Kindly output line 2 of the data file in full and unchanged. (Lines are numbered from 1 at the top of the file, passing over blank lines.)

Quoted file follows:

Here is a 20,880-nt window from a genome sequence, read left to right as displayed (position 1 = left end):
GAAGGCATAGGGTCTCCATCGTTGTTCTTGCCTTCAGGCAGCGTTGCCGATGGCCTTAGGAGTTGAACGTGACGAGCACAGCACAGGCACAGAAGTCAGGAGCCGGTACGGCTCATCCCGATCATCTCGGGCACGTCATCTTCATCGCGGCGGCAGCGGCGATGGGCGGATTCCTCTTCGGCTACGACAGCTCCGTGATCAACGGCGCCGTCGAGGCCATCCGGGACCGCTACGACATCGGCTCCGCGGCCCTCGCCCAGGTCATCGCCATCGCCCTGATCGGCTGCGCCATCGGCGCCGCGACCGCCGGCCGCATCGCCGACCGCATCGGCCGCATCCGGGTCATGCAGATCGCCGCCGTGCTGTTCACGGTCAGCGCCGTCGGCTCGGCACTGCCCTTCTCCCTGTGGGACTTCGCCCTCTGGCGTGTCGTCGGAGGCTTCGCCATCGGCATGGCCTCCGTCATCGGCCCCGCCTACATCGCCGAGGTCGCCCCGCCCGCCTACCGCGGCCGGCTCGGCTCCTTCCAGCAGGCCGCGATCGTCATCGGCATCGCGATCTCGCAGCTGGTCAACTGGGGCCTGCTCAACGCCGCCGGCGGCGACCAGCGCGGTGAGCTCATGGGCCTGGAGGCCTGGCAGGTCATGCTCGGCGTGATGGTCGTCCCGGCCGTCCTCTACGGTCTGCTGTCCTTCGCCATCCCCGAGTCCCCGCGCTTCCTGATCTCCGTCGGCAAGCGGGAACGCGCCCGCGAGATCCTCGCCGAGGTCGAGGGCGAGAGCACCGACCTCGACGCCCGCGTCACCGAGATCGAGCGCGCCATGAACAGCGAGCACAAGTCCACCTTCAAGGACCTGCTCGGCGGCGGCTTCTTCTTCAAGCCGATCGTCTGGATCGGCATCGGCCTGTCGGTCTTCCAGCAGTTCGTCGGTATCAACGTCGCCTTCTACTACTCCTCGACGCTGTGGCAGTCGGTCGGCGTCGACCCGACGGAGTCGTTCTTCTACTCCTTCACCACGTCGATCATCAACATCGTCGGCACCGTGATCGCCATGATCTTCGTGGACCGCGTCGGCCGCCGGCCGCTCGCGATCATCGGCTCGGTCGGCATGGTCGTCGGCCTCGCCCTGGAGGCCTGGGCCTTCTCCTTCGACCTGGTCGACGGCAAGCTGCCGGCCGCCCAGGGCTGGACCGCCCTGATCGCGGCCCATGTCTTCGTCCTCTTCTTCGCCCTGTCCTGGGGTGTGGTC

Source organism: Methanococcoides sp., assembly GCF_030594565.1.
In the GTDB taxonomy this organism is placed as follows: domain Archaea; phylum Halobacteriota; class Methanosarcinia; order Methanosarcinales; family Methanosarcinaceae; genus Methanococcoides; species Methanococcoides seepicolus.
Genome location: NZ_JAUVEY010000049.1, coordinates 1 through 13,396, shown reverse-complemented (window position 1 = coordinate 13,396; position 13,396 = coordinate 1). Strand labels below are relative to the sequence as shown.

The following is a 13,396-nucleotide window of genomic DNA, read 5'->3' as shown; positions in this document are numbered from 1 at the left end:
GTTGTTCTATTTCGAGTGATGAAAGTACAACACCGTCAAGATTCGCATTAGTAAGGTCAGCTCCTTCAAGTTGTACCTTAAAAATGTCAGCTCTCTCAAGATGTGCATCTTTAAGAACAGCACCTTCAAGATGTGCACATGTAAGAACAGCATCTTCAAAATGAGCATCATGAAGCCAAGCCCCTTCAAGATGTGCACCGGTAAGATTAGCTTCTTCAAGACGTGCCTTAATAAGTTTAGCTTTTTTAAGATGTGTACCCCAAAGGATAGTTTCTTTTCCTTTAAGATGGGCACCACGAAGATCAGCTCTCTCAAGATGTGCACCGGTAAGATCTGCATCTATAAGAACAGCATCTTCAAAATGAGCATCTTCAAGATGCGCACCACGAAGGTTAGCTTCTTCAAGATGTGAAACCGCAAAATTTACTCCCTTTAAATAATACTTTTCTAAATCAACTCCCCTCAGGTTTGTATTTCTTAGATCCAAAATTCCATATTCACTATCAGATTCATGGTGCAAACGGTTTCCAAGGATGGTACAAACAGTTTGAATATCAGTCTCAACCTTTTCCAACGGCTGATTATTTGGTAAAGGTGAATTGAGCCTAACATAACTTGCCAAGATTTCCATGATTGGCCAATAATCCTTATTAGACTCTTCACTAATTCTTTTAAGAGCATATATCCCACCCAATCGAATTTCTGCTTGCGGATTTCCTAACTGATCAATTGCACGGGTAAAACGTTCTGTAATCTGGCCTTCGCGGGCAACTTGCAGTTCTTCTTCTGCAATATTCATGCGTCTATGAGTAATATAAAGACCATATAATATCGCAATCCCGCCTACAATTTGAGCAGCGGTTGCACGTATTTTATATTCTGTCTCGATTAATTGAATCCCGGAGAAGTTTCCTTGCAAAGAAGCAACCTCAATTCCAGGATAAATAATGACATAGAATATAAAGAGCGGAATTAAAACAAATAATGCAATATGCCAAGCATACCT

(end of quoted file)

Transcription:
GAAGGCATAGGGTCTCCATCGTTGTTCTTGCCTTCAGGCAGCGTTGCCGATGGCCTTAGGAGTTGAACGTGACGAGCACAGCACAGGCACAGAAGTCAGGAGCCGGTACGGCTCATCCCGATCATCTCGGGCACGTCATCTTCATCGCGGCGGCAGCGGCGATGGGCGGATTCCTCTTCGGCTACGACAGCTCCGTGATCAACGGCGCCGTCGAGGCCATCCGGGACCGCTACGACATCGGCTCCGCGGCCCTCGCCCAGGTCATCGCCATCGCCCTGATCGGCTGCGCCATCGGCGCCGCGACCGCCGGCCGCATCGCCGACCGCATCGGCCGCATCCGGGTCATGCAGATCGCCGCCGTGCTGTTCACGGTCAGCGCCGTCGGCTCGGCACTGCCCTTCTCCCTGTGGGACTTCGCCCTCTGGCGTGTCGTCGGAGGCTTCGCCATCGGCATGGCCTCCGTCATCGGCCCCGCCTACATCGCCGAGGTCGCCCCGCCCGCCTACCGCGGCCGGCTCGGCTCCTTCCAGCAGGCCGCGATCGTCATCGGCATCGCGATCTCGCAGCTGGTCAACTGGGGCCTGCTCAACGCCGCCGGCGGCGACCAGCGCGGTGAGCTCATGGGCCTGGAGGCCTGGCAGGTCATGCTCGGCGTGATGGTCGTCCCGGCCGTCCTCTACGGTCTGCTGTCCTTCGCCATCCCCGAGTCCCCGCGCTTCCTGATCTCCGTCGGCAAGCGGGAACGCGCCCGCGAGATCCTCGCCGAGGTCGAGGGCGAGAGCACCGACCTCGACGCCCGCGTCACCGAGATCGAGCGCGCCATGAACAGCGAGCACAAGTCCACCTTCAAGGACCTGCTCGGCGGCGGCTTCTTCTTCAAGCCGATCGTCTGGATCGGCATCGGCCTGTCGGTCTTCCAGCAGTTCGTCGGTATCAACGTCGCCTTCTACTACTCCTCGACGCTGTGGCAGTCGGTCGGCGTCGACCCGACGGAGTCGTTCTTCTACTCCTTCACCACGTCGATCATCAACATCGTCGGCACCGTGATCGCCATGATCTTCGTGGACCGCGTCGGCCGCCGGCCGCTCGCGATCATCGGCTCGGTCGGCATGGTCGTCGGCCTCGCCCTGGAGGCCTGGGCCTTCTCCTTCGACCTGGTCGACGGCAAGCTGCCGGCCGCCCAGGGCTGGACCGCCCTGATCGCGGCCCATGTCTTCGTCCTCTTCTTCGCCCTGTCCTGGGGTGTGGTC